When I started Lit Bits and Pieces a year ago, I asked a friend to give me feedback. The friend said: “Hmmm. What’s your niche? Your target audience?”

I said, “I don’t really have a target audience in mind. I just want to write whatever I want to write.”

The friend looked skeptical.

I added, “It’s for human beings.”

To you, Dear Reader, I leave three parting thoughts on this Lit Bits and Pieces celebratory post. Chimes play for you, somewhere in the wind – I hope you hear them as you read:

  • Do, or do not. There is no try. -Yoda
  • Inspire. That means be a life-breather of ideas, tiny notions of stories. – Avi
  • Write.

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The escape artist

Yellow parakeet

Yellow parakeet. IMG_3172. lobo325CC BY

Yesterday’s post, Just the Right Word, was about writing realistic fiction with a third grade class. I modeled taking an event from one’s one life – a slice of life – to create a work of fiction. As a child, I had a yellow parakeet that frequently escaped his cage (the part about the window in this story is true!). “The Escape Artist” was composed over the course of several days with the class making suggestions during the process, some of which strengthened the story profoundly.

Enjoy. 

Tweety Bird sat inside his cage on his swing, rocking back and forth. He lifted one yellow wing, preened it, fluffed all of his yellow feathers, and went back to swinging.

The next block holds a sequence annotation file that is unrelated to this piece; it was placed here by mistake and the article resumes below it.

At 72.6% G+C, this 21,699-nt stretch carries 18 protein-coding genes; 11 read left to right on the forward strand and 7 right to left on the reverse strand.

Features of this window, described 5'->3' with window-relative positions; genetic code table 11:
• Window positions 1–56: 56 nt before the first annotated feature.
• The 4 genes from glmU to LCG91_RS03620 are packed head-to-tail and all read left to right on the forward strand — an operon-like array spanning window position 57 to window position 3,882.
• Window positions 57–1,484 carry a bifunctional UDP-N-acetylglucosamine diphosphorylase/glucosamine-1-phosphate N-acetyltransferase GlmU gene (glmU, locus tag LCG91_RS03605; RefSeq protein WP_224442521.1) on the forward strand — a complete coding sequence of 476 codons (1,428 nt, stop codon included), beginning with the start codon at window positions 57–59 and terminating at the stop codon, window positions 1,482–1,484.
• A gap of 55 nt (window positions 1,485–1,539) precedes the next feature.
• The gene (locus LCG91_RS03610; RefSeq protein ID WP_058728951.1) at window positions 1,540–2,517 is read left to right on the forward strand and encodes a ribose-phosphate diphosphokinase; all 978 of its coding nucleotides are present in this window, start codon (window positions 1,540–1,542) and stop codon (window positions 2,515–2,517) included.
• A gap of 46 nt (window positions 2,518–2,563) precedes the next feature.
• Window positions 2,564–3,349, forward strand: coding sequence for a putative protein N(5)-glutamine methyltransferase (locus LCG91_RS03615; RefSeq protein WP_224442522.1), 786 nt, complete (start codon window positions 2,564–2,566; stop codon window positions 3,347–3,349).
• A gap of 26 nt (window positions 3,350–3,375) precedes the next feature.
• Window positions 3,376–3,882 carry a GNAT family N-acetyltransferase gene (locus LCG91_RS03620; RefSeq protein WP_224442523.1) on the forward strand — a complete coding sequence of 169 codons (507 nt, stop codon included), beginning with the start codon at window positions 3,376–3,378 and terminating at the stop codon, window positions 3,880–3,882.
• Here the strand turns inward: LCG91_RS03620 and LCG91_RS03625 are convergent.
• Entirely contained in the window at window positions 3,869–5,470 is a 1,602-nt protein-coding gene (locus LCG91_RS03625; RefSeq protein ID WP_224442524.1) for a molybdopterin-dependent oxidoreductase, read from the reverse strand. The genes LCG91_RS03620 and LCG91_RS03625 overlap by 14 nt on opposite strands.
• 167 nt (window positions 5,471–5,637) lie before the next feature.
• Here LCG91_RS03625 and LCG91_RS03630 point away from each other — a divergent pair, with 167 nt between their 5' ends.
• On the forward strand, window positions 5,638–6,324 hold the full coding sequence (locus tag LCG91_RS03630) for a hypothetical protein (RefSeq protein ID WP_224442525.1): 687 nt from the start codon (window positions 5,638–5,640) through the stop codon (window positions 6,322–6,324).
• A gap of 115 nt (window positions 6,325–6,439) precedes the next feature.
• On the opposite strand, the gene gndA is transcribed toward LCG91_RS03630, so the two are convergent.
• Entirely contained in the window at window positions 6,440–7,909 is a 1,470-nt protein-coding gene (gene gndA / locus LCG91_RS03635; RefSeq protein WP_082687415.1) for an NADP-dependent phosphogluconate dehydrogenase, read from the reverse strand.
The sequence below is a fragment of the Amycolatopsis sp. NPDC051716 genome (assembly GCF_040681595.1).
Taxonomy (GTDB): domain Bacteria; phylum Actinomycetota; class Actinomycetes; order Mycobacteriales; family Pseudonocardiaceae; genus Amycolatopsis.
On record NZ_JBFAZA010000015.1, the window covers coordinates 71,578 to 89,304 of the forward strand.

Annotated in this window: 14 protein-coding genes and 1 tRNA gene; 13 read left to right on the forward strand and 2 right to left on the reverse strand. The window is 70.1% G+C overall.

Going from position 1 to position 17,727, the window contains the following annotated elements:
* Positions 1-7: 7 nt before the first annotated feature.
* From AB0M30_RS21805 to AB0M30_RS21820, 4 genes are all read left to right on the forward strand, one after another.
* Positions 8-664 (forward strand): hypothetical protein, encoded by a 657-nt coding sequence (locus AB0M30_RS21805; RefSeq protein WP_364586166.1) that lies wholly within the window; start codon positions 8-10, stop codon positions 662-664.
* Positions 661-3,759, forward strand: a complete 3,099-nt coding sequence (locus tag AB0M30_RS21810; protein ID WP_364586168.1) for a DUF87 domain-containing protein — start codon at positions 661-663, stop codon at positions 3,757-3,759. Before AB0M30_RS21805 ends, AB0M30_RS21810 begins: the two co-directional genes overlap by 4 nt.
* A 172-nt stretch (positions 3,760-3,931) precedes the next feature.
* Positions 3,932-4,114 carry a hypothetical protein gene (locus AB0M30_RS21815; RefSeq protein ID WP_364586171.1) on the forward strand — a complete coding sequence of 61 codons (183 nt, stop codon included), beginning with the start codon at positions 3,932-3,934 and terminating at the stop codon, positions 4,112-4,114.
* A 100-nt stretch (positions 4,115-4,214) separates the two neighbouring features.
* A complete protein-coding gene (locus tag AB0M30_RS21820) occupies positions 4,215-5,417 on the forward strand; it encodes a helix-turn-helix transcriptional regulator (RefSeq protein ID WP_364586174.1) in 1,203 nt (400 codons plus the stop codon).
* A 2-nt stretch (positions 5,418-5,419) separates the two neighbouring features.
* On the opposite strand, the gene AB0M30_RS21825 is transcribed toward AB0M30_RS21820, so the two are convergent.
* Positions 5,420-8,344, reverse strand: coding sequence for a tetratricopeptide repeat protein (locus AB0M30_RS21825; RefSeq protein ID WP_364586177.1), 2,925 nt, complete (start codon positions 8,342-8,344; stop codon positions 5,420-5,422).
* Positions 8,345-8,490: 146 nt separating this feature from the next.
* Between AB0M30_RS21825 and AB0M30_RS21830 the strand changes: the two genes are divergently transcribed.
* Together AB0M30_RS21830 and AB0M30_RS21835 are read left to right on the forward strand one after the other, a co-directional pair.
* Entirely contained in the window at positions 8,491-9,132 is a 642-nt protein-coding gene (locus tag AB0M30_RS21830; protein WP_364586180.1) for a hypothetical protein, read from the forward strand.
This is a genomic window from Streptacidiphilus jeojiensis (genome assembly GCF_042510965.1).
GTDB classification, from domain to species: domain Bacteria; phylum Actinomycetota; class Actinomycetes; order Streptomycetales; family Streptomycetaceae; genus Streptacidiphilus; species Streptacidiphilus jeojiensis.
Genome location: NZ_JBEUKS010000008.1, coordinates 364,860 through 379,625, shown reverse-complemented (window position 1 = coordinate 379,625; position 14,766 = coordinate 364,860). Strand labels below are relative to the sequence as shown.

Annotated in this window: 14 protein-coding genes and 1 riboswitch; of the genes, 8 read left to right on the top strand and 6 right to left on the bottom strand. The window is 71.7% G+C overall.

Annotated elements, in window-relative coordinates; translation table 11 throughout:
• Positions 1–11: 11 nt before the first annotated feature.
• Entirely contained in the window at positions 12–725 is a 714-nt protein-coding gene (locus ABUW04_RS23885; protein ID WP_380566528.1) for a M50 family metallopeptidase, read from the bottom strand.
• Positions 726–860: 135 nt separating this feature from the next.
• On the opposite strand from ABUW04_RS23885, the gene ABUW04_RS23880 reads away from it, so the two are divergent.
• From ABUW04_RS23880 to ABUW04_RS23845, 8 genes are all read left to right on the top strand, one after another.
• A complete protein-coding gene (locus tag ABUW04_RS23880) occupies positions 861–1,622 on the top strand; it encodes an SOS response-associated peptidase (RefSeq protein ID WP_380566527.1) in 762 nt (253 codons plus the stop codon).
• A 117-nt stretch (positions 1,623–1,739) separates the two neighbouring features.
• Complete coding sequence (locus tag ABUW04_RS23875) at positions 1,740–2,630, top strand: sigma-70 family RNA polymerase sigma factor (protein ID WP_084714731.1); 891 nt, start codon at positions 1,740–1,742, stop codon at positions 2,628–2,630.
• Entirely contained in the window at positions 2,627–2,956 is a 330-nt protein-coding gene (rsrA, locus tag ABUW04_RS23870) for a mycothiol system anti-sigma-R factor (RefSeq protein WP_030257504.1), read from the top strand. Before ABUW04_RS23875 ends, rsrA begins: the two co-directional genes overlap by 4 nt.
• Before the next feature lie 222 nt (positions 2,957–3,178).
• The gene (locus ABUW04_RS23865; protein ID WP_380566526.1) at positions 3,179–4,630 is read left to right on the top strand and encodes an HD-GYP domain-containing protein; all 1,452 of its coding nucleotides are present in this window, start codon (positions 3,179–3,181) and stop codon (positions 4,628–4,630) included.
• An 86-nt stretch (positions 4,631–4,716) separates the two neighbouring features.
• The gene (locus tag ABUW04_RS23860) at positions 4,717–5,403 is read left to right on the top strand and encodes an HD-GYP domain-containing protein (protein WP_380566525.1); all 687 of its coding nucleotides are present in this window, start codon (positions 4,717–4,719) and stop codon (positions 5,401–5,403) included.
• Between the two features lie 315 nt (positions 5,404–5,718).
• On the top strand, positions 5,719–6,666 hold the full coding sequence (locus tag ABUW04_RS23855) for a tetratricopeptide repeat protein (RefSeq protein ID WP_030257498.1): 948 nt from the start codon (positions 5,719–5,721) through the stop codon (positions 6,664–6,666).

As if he didn’t know Jake was watching.

“You don’t fool me, Bird.”

Tweety blinked his purple eyes at Jake and kept on swinging.

“Jake,” Mom called from the kitchen, “Did you get the mail for me like I asked you to?”

“No, ma’am,” Jake replied. “I’ll go now.”

As Jake left the living room, he turned back toward the birdcage. He shook his finger at Tweety:

“You better stay put. I’m going to figure out how you keep escaping from your cage.”

With that, he walked through the front door.

As soon as the door closed behind Jake, Tommy popped up from behind the sofa. He was wearing his Batman costume, mask, cape, and all.

Tommy looked to the left.

He looked to the right.

Tommy snuck very Ninja-like over to the cage.

“Don’t worry, Robin,” Tommy whispered to Tweety Bird. “I’m here!”

Tweety Bird chirped happily.